I am interested in taxonomy, systematics and diversity of marine invertebrates. In the Artsdatabanken project “Cirratulid polychaetes in Norwegian waters: A museum based approach to species diversity and distribution”my research focuses on polychaetes, in particular the family Cirratulidae. I integrate molecular and morphological data to delineate and describe species, including species new to science. I also aim to understand their distribution and to document them with photography and traditional scientific illustration to enable easier identification and mapping of each species

Liepa Adomaityte
Master student
liepa.adomaityte@gmail.com

Adaptations to coastal habitats in beetle families Hydraenidae and Salpingidae and their evolution

 

For my masters project, I am interested in the habitat change of two beetle groups, Hydraenidae andsalpingidae. While hydraenids usually live in freshwater habitats, and salpingids live in decaying material, groups within these two families have branched out into coastal habitats and are now found along the pacific coastlines. This change in habitat also leads to their change in morphology and their loss in flight abilities, and so part of this project will also focus on trying to find out the ways these insects manage to disperse to and colonize remote coastal areas. During this project, I will collect and analyze genetic material, conduct morphological analysis of both the adult and larvae of these two groups and hopefully answer questions about the phylogenies of the two groups, their dispersal patterns, and the changes and adaptations these groups acquired due to their habitat change.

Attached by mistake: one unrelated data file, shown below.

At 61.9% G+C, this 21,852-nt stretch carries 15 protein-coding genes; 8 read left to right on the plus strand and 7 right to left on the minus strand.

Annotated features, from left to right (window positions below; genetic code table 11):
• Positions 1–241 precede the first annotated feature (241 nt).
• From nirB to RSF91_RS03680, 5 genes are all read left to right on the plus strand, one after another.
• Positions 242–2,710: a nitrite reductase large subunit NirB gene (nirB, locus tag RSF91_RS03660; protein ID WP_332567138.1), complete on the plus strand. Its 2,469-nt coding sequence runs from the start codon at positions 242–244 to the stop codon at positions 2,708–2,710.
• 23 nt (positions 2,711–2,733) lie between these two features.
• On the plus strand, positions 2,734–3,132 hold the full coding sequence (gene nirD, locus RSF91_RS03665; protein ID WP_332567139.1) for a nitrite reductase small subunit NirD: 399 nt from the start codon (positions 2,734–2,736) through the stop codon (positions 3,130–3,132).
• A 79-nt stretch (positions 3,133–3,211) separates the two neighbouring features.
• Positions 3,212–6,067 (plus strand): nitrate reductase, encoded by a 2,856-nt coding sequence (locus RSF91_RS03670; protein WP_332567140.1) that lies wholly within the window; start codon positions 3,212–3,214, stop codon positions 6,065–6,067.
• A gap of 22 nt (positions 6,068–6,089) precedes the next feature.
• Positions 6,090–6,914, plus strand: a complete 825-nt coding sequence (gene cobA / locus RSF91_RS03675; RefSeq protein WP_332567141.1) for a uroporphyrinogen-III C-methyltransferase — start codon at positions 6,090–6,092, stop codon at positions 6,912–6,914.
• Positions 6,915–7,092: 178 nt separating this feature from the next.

Supervisors: Vladimir Gusarov (FEZ) and John Marris (New Zealand)

Untitled.jpg
139042417_117038880274343_4549204855450248253_n.jpg

Jørgen Hansen Starholm
Master student
jorghst@student.ibv.uio.no

 

The phylogeny of the genus Aleochara

 

My research interests are taxonomy, phylogeny and entomology. I have always had a passion for insects, and my main goal in life is to pursue work where I can both teach and learn about the amazing world of insects. 

Supervisors: Vladimir Gusarov (FEZ) and Torsten H. Struck (FEZ)

Pia Merete Eriksen